“You cannot!” No one says that phrase quite the same way my wife does. Certainly no one directs that phrase at me they way she does. Perhaps it’s that way for many couples. I had secured this response by suggesting I was heading over the gym. It’s a five-minute drive from here. “Haven’t you seen? There new are restrictions on driving. Even out here within the sixth ring road, cars can only drive every other day.” I pause and consider the fact that the local traffic “policing” is rarely very present. “Are you sure?” She’s sure. “They’re looking for violators.” I consider this. OK then.
Oddly, it’s a fairly clear winter morning. And, it would seem, I’ve already transgressed the new restrictions. I was over there at 8:30AM. The school guard said that today, they weren’t going to open till 10:00AM. “Really? Are you sure?” “Why would I say it if it weren’t true?” I couldn’t say anything intelligent back to that and drove home, intending to return.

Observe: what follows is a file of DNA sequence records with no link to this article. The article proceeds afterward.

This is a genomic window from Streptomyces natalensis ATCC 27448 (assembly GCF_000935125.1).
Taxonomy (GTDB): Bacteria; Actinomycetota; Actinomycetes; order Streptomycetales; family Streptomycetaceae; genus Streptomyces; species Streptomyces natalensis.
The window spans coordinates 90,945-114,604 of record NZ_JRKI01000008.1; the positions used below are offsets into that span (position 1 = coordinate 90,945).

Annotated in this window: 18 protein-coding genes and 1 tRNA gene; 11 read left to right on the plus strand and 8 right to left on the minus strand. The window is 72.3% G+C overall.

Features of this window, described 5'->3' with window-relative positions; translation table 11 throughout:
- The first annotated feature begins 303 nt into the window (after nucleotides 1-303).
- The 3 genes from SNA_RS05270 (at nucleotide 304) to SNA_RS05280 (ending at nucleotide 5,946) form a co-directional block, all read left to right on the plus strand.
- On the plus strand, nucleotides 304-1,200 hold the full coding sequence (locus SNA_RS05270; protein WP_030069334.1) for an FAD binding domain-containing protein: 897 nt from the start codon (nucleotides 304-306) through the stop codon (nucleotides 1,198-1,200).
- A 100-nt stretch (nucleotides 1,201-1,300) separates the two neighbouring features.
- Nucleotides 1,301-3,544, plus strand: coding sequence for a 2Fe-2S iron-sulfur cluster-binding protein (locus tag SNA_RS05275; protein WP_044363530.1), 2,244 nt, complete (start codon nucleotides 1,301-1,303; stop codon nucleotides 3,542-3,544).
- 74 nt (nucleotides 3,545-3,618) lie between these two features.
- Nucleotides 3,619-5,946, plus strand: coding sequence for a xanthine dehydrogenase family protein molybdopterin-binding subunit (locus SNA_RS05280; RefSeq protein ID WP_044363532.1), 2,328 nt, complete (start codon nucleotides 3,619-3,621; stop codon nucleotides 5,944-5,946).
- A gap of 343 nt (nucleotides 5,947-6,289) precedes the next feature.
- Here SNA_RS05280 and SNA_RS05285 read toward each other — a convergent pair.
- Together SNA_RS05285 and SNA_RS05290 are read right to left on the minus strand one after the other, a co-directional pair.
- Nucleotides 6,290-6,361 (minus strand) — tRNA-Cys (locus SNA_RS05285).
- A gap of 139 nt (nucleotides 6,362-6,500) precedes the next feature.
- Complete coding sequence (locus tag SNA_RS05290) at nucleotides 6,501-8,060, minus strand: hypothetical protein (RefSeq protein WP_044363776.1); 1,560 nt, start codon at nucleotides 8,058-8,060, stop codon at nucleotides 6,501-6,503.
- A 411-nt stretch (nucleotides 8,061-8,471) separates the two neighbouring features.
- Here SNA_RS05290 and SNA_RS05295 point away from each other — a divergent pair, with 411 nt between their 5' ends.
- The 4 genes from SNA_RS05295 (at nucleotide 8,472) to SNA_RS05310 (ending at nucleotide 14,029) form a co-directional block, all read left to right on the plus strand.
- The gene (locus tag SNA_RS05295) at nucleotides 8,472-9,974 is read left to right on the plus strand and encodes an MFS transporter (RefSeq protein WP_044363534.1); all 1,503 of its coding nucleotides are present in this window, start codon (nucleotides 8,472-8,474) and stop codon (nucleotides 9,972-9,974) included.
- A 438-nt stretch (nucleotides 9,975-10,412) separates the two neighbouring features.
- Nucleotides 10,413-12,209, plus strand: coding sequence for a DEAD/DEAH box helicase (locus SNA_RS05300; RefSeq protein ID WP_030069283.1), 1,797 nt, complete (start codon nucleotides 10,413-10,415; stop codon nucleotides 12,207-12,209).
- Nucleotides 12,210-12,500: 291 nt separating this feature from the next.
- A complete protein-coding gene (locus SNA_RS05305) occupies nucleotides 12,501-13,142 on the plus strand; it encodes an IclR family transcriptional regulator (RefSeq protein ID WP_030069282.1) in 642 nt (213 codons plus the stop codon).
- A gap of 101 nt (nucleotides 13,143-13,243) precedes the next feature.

Now it appears I “cannot.” I could bike over in the cold or catch a cab but at this point my resolve is fading. I’ve done my calisthenics. That’ll do. Tomorrow then. Think of all the work I can now do. I suppose I can’t complain that the Mandarins are taking action. The sort of action that would be almost impossible to legislate on short order in a U.S. city without a Chris Christie-like rogue move: traffic is hereby altered by fiat.
My wife has something to do across town and I share a ride with her in a cab that has a proper odd number plate for the day. I have a meeting at the local Starbucks and get off after the first mile. Afterwards I walk back home. It isn’t far and the weather is pleasant. But the DHL man calls. “I’m here.” If I want to get that package sent, I’d better hustle back. He doesn’t want to wait for more than ten minutes and he won’t be able to return tomorrow. “I cannot.” I put on some old Isley Brothers, straighten up my posture and walk swiftly.